Dickens's story makes use of a narrator who is a sort of "closet" sidewalk artist ("in the Fine-Art line") in that he rents out his exhibits to young men more likely by their indigent appearance to elicit generous contributions from passersby. Dalziel's "front man" is especially lugubrious. Although the narrator mentions "Crammers" and "Coaches," Dickens is demonstrating the operations of a Night Screever — a pavement artist who has taken advantage of the short days and long nights leading up to Christmas day and beyond. "screever". The term "Screever," Elizabethan slang from approximately 1560, is derived from the writing style, often Copperplate, that typically accompanied the works of London pavement artists, which included such objects as Dickens describes, as well as proverbs and displays of penmanship. The scene as described by "Tom," the real artist, is the Waterloo Road, after dark. The narrator's allusions to "copyright" were perhaps Dalziel's cue to make this public persona of the starving artist the subject of the frontispiece, thereby suggesting that all these first-person narrators in the Christmas Stories are but "front men" for the real author.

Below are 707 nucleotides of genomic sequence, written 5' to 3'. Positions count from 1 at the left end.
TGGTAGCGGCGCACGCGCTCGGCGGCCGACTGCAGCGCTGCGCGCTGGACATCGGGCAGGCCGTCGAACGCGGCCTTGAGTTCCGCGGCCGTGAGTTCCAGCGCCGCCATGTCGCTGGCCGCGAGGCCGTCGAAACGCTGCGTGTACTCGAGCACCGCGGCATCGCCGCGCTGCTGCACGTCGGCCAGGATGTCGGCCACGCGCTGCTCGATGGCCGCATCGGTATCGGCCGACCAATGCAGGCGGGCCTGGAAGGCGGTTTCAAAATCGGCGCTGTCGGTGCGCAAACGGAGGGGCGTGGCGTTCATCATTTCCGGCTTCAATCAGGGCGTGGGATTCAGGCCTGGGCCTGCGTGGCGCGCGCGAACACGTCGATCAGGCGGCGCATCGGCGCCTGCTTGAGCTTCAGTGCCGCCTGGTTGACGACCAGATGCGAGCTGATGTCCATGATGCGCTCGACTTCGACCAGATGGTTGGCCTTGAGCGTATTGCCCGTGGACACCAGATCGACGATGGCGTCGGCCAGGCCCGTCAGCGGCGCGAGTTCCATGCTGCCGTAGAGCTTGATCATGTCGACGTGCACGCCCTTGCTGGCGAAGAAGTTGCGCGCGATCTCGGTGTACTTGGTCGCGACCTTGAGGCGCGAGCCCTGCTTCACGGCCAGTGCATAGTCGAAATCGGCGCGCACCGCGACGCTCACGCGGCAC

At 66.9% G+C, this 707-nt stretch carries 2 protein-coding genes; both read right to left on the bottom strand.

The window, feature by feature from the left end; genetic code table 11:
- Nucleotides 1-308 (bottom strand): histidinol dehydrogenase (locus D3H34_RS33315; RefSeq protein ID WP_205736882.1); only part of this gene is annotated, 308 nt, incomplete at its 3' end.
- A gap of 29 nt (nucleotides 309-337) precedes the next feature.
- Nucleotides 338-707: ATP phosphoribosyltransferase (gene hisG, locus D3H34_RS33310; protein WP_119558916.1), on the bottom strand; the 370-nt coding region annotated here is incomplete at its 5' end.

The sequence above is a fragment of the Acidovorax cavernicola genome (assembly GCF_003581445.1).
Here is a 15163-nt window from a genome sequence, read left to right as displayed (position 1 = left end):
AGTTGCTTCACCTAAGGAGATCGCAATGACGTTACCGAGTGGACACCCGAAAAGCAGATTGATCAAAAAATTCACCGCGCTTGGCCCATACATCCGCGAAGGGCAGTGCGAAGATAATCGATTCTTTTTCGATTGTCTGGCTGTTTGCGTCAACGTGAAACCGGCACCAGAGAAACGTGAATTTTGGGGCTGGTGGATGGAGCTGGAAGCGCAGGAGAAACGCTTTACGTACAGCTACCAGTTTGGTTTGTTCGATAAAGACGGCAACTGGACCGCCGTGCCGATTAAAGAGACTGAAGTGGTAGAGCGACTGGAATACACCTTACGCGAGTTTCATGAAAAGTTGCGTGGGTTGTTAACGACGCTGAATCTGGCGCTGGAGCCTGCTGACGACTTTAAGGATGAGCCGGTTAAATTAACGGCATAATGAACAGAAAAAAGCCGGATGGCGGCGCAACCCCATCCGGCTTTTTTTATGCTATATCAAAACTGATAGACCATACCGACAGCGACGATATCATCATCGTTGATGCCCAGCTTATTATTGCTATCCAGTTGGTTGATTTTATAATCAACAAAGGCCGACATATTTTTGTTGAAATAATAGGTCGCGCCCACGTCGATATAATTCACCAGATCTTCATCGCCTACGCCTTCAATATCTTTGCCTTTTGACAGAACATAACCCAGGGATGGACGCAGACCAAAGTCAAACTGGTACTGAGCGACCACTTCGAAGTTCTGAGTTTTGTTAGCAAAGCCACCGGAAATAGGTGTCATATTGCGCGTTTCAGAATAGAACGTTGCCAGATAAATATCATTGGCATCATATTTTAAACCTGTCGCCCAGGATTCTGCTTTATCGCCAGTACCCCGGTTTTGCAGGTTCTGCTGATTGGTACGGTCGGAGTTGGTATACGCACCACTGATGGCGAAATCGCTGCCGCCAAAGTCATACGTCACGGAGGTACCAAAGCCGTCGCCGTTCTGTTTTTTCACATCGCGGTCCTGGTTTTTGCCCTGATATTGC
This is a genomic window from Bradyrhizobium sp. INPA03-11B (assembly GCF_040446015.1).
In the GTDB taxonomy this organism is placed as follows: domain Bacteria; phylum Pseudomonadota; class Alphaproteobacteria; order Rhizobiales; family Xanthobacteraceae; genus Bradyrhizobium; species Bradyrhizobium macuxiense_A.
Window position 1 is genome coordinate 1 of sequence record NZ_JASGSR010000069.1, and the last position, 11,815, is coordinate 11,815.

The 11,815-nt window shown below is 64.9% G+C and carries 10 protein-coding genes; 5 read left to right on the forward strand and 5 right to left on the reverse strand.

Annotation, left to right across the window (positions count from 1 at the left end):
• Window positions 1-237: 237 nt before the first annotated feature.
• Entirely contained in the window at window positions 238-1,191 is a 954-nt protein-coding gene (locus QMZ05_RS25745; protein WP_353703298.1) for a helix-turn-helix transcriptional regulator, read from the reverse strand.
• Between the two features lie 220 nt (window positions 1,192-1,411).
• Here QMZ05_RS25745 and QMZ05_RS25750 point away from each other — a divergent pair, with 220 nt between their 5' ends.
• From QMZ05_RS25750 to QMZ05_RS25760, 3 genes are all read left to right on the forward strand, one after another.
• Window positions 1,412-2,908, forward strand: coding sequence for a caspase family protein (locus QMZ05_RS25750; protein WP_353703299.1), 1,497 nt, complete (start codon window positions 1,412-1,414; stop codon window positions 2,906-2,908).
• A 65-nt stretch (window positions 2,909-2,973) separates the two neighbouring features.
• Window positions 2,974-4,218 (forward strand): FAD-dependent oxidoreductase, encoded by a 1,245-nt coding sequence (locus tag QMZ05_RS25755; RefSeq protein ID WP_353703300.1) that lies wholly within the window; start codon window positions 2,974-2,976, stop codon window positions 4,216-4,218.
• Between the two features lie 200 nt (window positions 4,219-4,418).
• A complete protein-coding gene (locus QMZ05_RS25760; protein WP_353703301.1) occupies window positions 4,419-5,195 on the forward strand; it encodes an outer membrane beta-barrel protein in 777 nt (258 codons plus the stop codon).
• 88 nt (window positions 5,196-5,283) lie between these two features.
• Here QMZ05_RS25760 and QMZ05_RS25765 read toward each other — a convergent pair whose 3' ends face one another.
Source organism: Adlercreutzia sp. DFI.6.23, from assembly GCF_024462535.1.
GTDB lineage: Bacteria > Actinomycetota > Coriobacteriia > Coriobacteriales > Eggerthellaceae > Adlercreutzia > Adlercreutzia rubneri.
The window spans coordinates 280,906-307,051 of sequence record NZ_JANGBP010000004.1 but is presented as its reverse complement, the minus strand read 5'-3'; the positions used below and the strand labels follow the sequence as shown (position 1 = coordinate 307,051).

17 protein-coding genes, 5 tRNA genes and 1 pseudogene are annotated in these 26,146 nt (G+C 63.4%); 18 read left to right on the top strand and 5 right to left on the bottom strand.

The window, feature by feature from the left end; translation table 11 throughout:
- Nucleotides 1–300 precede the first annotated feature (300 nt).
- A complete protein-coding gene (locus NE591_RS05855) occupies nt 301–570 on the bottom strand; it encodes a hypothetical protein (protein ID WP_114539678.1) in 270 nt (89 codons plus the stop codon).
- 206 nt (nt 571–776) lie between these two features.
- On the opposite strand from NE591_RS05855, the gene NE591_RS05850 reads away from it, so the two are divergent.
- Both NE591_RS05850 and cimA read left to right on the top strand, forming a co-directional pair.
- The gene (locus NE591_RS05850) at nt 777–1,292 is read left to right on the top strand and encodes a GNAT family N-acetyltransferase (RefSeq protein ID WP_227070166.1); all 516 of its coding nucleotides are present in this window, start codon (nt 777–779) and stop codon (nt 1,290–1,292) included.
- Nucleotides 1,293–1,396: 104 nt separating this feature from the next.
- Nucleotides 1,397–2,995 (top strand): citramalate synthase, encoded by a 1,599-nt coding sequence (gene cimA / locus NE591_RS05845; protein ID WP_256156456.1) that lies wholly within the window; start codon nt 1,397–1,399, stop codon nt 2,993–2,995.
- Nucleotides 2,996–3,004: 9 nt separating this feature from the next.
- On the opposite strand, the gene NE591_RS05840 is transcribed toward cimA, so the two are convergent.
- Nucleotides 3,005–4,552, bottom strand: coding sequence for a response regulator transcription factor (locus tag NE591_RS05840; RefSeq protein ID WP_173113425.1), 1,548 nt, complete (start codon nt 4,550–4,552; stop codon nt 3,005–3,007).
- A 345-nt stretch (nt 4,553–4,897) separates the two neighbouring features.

Bentley, Nicolas, Michael Slater, and Nina Burgis. The Dickens Index. Oxford and New York: Oxford U. P., 1988.
Davis, Paul. Charles Dickens A to Z: The Essential Reference to His Life and Work. New York: Checkmark and Facts On File, 1998.
Dickens, Charles. Christmas Books and The Uncommercial Traveller. Illustrated by Harry Furniss. Charles Dickens Library Edition. 18 vols. London: Educational Book Company, 1910. Vol. 10.
Dickens, Charles. The Uncommercial Traveller and Additional Christmas Stories. Illustrated by Sol Eytinge, Junior. Boston: Ticknor and Fields, 1867.
Dickens, Charles. Christmas Stories from "Household Words" and "All The Year Round". Illustrated by Townley Green, Charles Green, Fred Walker, F. A. Fraser, Harry French, E. G. Dalziel, and J. Mahony. The Illustrated Library Edition. London: Chapman and Hall, 1868, rpt. in the Centenary Edition of Chapman & Hall and Charles Scribner's Sons (1911). 2 vols.
Dickens, Charles. Christmas Stories. Illustrated by E. A. Abbey. The Household Edition. New York: Harper and Brothers, 1876.
Dickens, Charles. Christmas Stories from "Household Words" and "All the Year Round". Illustrated by E. G. Dalziel. The Household Edition. London: Chapman and Hall, 1877.
Scenes and characters from the works of Charles Dickens; being eight hundred and sixty-six drawings, by Fred Barnard, Hablot Knight Browne (Phiz); J. Mahoney; Charles Green; A. B. Frost; Gordon Thomson; J. McL. Ralston; H. French; E. G. Dalziel; F. A. Fraser, and Sir Luke Fildes; printed from the original woodblocks engraved for "The Household Edition.". New York: Chapman and Hall, 1908. Copy in the Robarts Library, University of Toronto.
Thomas, Deborah A. Dickens and The Short Story. Philadelphia: U. Pennsylvania Press, 1982.
Last modified 8 May 2014